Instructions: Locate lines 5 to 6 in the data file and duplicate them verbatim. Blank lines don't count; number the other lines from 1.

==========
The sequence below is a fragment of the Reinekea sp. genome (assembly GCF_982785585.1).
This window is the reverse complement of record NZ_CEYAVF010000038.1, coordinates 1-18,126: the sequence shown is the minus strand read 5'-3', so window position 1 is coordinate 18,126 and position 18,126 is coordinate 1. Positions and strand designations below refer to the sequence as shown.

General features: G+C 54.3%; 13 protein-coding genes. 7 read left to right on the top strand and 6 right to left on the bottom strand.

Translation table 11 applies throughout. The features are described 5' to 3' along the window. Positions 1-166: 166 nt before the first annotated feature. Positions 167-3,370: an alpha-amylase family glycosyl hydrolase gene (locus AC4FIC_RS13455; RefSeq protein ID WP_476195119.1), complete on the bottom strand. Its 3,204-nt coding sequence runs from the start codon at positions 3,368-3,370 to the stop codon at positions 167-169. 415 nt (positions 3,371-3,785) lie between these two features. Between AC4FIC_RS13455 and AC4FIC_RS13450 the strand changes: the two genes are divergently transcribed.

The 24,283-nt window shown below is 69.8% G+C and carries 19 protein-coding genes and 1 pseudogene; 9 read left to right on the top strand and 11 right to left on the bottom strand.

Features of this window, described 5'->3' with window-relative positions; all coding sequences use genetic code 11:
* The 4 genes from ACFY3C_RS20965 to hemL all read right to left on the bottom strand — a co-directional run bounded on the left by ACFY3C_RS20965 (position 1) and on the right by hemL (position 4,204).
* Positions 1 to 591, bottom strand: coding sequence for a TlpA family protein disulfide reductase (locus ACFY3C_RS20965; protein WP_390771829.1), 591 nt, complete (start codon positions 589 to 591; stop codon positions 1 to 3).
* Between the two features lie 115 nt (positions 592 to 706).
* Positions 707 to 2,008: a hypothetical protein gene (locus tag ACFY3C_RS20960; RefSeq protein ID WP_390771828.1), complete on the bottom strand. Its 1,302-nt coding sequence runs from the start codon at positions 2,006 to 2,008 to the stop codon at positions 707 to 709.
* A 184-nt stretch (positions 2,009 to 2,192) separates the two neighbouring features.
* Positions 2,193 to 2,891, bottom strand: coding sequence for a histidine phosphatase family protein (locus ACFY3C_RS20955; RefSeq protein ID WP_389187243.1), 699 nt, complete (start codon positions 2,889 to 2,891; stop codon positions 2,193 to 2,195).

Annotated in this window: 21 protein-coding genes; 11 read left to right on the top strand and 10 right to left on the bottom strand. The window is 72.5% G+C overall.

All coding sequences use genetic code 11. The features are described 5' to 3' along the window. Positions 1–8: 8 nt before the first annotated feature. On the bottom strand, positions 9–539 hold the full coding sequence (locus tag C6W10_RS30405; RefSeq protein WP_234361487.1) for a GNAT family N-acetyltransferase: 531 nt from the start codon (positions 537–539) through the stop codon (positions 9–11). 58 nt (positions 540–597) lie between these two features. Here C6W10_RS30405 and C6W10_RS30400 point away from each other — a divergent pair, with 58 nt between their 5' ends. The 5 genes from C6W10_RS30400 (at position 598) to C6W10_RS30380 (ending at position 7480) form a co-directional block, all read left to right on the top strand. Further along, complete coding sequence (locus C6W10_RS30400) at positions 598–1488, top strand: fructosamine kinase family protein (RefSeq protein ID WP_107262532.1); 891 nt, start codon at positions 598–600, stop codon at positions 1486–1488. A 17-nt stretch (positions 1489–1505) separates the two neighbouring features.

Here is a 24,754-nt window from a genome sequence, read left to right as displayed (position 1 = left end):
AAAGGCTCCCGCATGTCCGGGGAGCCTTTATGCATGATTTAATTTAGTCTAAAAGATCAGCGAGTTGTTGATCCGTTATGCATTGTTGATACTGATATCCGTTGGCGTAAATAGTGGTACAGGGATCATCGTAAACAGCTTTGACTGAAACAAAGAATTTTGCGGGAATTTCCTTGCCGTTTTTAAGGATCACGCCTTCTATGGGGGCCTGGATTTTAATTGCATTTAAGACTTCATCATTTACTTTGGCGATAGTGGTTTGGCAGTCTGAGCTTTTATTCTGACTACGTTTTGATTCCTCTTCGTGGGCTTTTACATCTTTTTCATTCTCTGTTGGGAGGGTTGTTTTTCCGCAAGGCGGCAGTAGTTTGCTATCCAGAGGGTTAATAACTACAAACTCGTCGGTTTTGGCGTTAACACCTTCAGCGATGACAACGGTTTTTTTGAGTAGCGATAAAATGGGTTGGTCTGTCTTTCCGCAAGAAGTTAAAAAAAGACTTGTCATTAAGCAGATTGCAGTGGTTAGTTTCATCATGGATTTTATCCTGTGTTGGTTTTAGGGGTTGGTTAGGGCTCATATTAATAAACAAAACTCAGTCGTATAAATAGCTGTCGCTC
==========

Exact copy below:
The 24,283-nt window shown below is 69.8% G+C and carries 19 protein-coding genes and 1 pseudogene; 9 read left to right on the top strand and 11 right to left on the bottom strand.

Features of this window, described 5'->3' with window-relative positions; all coding sequences use genetic code 11: